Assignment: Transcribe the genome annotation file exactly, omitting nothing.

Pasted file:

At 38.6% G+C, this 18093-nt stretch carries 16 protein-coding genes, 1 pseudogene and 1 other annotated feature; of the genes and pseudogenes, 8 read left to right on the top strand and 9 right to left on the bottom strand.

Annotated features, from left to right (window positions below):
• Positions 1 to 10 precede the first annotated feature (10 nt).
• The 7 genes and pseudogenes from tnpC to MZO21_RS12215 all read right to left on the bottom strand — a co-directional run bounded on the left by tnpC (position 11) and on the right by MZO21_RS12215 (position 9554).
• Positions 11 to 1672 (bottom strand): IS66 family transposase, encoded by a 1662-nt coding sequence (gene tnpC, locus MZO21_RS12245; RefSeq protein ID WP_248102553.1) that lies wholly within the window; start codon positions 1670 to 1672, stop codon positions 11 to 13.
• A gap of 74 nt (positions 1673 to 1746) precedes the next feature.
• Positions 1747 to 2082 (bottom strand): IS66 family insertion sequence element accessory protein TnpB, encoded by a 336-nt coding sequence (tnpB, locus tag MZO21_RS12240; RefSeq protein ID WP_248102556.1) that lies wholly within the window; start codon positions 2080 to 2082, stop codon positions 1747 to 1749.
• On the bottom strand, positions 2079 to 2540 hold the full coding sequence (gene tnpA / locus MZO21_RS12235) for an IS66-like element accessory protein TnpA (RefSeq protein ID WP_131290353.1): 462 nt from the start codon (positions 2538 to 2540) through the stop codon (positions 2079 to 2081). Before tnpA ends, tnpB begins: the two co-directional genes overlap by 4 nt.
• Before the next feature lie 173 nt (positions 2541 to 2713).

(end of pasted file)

At 38.6% G+C, this 18093-nt stretch carries 16 protein-coding genes, 1 pseudogene and 1 other annotated feature; of the genes and pseudogenes, 8 read left to right on the top strand and 9 right to left on the bottom strand.

Annotated features, from left to right (window positions below):
• Positions 1 to 10 precede the first annotated feature (10 nt).
• The 7 genes and pseudogenes from tnpC to MZO21_RS12215 all read right to left on the bottom strand — a co-directional run bounded on the left by tnpC (position 11) and on the right by MZO21_RS12215 (position 9554).
• Positions 11 to 1672 (bottom strand): IS66 family transposase, encoded by a 1662-nt coding sequence (gene tnpC, locus MZO21_RS12245; RefSeq protein ID WP_248102553.1) that lies wholly within the window; start codon positions 1670 to 1672, stop codon positions 11 to 13.
• A gap of 74 nt (positions 1673 to 1746) precedes the next feature.
• Positions 1747 to 2082 (bottom strand): IS66 family insertion sequence element accessory protein TnpB, encoded by a 336-nt coding sequence (tnpB, locus tag MZO21_RS12240; RefSeq protein ID WP_248102556.1) that lies wholly within the window; start codon positions 2080 to 2082, stop codon positions 1747 to 1749.
• On the bottom strand, positions 2079 to 2540 hold the full coding sequence (gene tnpA / locus MZO21_RS12235) for an IS66-like element accessory protein TnpA (RefSeq protein ID WP_131290353.1): 462 nt from the start codon (positions 2538 to 2540) through the stop codon (positions 2079 to 2081). Before tnpA ends, tnpB begins: the two co-directional genes overlap by 4 nt.
• Before the next feature lie 173 nt (positions 2541 to 2713).